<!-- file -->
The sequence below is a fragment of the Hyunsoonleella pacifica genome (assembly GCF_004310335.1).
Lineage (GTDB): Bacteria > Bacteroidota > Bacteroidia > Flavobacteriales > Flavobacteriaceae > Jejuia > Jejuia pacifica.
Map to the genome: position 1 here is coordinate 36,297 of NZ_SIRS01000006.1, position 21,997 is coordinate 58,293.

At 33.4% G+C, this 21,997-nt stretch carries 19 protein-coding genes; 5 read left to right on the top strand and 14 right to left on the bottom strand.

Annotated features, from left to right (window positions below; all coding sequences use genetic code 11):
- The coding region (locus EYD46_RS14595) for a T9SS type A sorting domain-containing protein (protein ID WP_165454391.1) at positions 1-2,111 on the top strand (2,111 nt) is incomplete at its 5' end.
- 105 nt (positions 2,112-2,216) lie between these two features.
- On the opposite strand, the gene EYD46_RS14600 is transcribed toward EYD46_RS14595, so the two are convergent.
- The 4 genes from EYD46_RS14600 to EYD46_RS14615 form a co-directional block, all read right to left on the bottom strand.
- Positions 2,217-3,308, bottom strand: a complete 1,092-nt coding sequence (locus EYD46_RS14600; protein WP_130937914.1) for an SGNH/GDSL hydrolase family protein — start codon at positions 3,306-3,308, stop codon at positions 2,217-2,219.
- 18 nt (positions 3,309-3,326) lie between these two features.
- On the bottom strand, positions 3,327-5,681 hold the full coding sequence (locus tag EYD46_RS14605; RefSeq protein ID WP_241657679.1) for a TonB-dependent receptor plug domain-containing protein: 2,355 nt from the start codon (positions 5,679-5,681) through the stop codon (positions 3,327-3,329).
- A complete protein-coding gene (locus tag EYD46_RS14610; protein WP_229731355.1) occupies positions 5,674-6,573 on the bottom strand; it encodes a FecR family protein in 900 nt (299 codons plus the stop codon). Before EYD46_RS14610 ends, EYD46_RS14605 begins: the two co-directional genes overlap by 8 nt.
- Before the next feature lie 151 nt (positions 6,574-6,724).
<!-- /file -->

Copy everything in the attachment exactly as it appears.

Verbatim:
The sequence below is a fragment of the Hyunsoonleella pacifica genome (assembly GCF_004310335.1).
Lineage (GTDB): Bacteria > Bacteroidota > Bacteroidia > Flavobacteriales > Flavobacteriaceae > Jejuia > Jejuia pacifica.
Map to the genome: position 1 here is coordinate 36,297 of NZ_SIRS01000006.1, position 21,997 is coordinate 58,293.

At 33.4% G+C, this 21,997-nt stretch carries 19 protein-coding genes; 5 read left to right on the top strand and 14 right to left on the bottom strand.

Annotated features, from left to right (window positions below; all coding sequences use genetic code 11):
- The coding region (locus EYD46_RS14595) for a T9SS type A sorting domain-containing protein (protein ID WP_165454391.1) at positions 1-2,111 on the top strand (2,111 nt) is incomplete at its 5' end.
- 105 nt (positions 2,112-2,216) lie between these two features.
- On the opposite strand, the gene EYD46_RS14600 is transcribed toward EYD46_RS14595, so the two are convergent.
- The 4 genes from EYD46_RS14600 to EYD46_RS14615 form a co-directional block, all read right to left on the bottom strand.
- Positions 2,217-3,308, bottom strand: a complete 1,092-nt coding sequence (locus EYD46_RS14600; protein WP_130937914.1) for an SGNH/GDSL hydrolase family protein — start codon at positions 3,306-3,308, stop codon at positions 2,217-2,219.
- 18 nt (positions 3,309-3,326) lie between these two features.
- On the bottom strand, positions 3,327-5,681 hold the full coding sequence (locus tag EYD46_RS14605; RefSeq protein ID WP_241657679.1) for a TonB-dependent receptor plug domain-containing protein: 2,355 nt from the start codon (positions 5,679-5,681) through the stop codon (positions 3,327-3,329).
- A complete protein-coding gene (locus tag EYD46_RS14610; protein WP_229731355.1) occupies positions 5,674-6,573 on the bottom strand; it encodes a FecR family protein in 900 nt (299 codons plus the stop codon). Before EYD46_RS14610 ends, EYD46_RS14605 begins: the two co-directional genes overlap by 8 nt.
- Before the next feature lie 151 nt (positions 6,574-6,724).